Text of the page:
Last Sunday Smith’s School of English, Tsukaguchi スミス英会話 塚口校 and Smith’s School of English, Kawanishi スミス英会話 川西校 held their joint Early Summer Event, a walk from Namaze 生瀬 to Takedao 武田尾. However, by the time we set off, the event included two other schools, Smith’s School of English, Ohtsu スミス英会話 大津校 and Smith’s School of English, Kamishinjyo スミス英会話 上新庄校, and their participation really made this a day to remember. I can’t thank Edward, Chiharu, Carol and Yuichi enough for bringing their lovely students along and really MAKING OUR DAY. When our party set out from JR Namaze Station 生瀬駅 there were eighteen of us.
The first part of the walk is along a main road which is rather busy. This makes the pleasure of the surprise, when you join the footpath along the river valley, even greater. Suddenly you forget the traffic and exhaust fumes as you enter an almost timeless landscape of river, running rapidly over rocks, between the green-covered mountains. I say almost timeless because the route follows a disused railway line, so there are old wooden sleepers (ties to my North American friends), and rusty old bridges to cross. This really is a spectacular walk, with landscape that really takes your breath away. Yet it is surprisingly easy to get to, being on the JR Fukuchiyama Line 福知山線, JR Namaze Station being only one stop from JR Takarazuka Station 宝塚駅. The route is quite well known, and there were several other groups (including a boy and girl scout troupe complete with banner) also having a great day out, but this never really effected our enjoyment.
The route follows a disused railway line (it must have been a beautiful journey), and follows the Mukogawa River all the way. There are also a number of tunnels, some of them quite long and dark, so we had to find our way using flashlights. Many of us brought cameras and I’m sure hundreds, if not thousands of photographs were taken. Edward even brought his old Canon film camera – imagine having to change film. We were also very lucky with the weather which got better and better as the day went on.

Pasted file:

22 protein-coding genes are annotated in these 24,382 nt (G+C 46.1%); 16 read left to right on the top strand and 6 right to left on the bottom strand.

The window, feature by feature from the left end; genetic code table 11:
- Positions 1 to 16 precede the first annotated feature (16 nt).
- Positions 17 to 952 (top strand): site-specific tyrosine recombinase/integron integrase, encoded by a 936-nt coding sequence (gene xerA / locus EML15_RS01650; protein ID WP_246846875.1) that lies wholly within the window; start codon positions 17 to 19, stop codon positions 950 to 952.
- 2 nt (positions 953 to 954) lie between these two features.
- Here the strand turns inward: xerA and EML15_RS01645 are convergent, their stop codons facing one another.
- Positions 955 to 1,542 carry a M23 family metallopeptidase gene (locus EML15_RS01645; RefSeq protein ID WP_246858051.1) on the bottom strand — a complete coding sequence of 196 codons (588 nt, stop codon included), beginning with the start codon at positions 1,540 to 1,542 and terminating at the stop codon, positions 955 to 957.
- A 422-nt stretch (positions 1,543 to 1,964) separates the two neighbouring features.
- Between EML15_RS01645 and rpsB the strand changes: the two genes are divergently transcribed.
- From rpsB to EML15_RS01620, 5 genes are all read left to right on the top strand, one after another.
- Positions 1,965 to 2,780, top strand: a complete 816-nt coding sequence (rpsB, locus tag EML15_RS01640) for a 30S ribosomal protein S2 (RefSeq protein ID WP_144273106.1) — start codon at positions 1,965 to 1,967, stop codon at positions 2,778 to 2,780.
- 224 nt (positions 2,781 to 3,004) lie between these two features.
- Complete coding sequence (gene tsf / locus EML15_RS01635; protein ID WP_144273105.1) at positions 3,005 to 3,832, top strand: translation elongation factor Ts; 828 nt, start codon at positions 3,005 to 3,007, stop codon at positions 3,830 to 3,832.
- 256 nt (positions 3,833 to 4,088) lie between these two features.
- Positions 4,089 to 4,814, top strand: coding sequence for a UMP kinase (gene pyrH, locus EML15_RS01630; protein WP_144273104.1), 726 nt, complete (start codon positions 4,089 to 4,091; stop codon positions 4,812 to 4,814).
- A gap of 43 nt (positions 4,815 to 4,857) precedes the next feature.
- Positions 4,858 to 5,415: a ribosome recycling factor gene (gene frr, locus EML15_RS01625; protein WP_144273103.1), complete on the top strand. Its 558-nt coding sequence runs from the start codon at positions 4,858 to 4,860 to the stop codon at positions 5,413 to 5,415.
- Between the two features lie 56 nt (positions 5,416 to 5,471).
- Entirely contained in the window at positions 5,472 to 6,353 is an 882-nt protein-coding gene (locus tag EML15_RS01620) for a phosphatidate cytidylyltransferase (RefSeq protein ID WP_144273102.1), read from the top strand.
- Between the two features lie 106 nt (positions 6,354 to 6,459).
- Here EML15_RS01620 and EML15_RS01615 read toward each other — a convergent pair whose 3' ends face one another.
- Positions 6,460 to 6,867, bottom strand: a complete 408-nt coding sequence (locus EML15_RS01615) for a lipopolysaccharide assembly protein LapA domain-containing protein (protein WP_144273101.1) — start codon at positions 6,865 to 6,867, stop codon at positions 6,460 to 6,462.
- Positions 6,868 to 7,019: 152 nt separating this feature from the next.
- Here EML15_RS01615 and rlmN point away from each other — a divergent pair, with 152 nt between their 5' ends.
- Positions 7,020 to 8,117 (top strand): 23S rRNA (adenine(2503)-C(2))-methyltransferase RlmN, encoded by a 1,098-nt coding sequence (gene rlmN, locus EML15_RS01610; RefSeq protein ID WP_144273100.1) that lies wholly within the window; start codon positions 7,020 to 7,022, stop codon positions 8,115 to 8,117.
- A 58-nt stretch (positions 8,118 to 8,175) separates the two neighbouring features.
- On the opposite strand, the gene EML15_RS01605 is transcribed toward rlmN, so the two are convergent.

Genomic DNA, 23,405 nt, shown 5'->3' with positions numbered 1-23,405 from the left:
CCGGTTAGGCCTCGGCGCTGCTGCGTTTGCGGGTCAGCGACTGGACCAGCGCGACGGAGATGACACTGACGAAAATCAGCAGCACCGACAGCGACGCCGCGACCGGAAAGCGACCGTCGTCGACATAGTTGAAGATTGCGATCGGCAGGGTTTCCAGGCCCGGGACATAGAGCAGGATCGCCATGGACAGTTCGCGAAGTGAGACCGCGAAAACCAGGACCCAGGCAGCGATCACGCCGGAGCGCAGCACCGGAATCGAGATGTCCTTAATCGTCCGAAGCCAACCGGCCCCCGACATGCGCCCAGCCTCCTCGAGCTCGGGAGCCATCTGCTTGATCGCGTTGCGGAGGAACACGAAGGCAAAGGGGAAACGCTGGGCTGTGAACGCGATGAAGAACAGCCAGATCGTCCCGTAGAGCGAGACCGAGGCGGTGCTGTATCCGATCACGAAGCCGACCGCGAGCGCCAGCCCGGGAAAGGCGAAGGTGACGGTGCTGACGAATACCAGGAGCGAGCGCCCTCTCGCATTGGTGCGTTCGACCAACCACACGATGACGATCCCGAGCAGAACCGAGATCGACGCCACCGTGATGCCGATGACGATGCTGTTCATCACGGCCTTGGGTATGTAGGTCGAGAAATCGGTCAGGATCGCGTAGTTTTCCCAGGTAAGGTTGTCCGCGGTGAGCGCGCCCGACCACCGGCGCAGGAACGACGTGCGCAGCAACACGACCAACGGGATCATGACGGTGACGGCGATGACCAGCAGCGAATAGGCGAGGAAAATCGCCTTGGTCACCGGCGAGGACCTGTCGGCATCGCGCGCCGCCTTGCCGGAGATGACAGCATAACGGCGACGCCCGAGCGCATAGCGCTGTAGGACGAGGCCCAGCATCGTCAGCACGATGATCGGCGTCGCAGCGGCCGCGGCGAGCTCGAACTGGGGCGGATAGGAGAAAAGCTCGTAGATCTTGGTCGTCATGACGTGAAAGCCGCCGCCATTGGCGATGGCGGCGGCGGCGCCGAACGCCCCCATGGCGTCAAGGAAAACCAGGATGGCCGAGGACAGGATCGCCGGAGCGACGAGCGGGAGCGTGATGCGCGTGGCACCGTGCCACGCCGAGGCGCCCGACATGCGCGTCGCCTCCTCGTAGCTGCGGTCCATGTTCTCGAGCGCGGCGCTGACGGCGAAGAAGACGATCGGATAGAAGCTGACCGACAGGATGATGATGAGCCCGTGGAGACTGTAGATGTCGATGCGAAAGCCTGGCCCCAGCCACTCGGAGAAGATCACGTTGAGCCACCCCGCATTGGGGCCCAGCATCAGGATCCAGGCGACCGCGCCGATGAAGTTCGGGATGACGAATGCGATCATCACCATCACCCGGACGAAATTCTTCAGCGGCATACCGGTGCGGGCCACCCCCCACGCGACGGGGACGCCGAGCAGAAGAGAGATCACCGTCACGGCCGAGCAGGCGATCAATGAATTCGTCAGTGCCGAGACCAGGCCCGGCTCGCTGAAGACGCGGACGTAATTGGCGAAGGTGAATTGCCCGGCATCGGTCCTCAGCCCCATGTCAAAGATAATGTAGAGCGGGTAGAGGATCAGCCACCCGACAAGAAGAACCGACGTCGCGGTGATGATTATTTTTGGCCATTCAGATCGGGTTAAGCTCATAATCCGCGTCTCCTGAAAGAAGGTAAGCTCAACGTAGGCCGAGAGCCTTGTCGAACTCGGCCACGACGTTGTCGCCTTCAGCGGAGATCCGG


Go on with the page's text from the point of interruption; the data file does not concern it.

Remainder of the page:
We stopped for our picnic lunch at about noon, a short distance from Takedao 武田尾. We were well entertained by a show of “magic” tricks which we all seemed to enjoy. From the outset, it was amazing how everyone, teachers, students, japanese and gaijin mixed and chatted. The atmosphere really was incredibly friendly and I know that I had such a good time mixing with teachers and students alike. The English was pretty good as well, even among the teachers.
Takedao 武田尾 is a tiny, old fashioned village on the banks of the Mukogawa. It has a few houses and small restaurants, and two ryokan, one very new and expensive, and one really old, seemingly out of another age. When we arrived we were all rather hot, and some of us looking forward to some kakigori かき氷, or a cold beer that I had mentioned in my soapbox invitation. Sadly, this restaurant was closed, and so was the next one. The third one was open, but althogh kakigori かき氷 was on the menu, they didn’t have any, so we all bought ice creams or ice candy and ate them outside.
A few of the students had to return home from Takedoa Station, and the rest of us went to soak our feet in the local ashiyu 足湯. Edward and I sang a couple of songs together (not very well) I think mainly because we knew the words. Then everyone apart from Derek, me and our wives left for home. The four of us took a stroll through the old part of Takedao up to the onsen. We decided not to bathe there as none of us had any fresh clothes.
We then returned home via Takarazuka where we stopped at the English Pub Sarah’s Count (more English in decor than any pub I have seen in England).
What a brilliant day; one of the best. Thanks to all of those who joined us and made it special.
Smith’s School of English, Kawanishi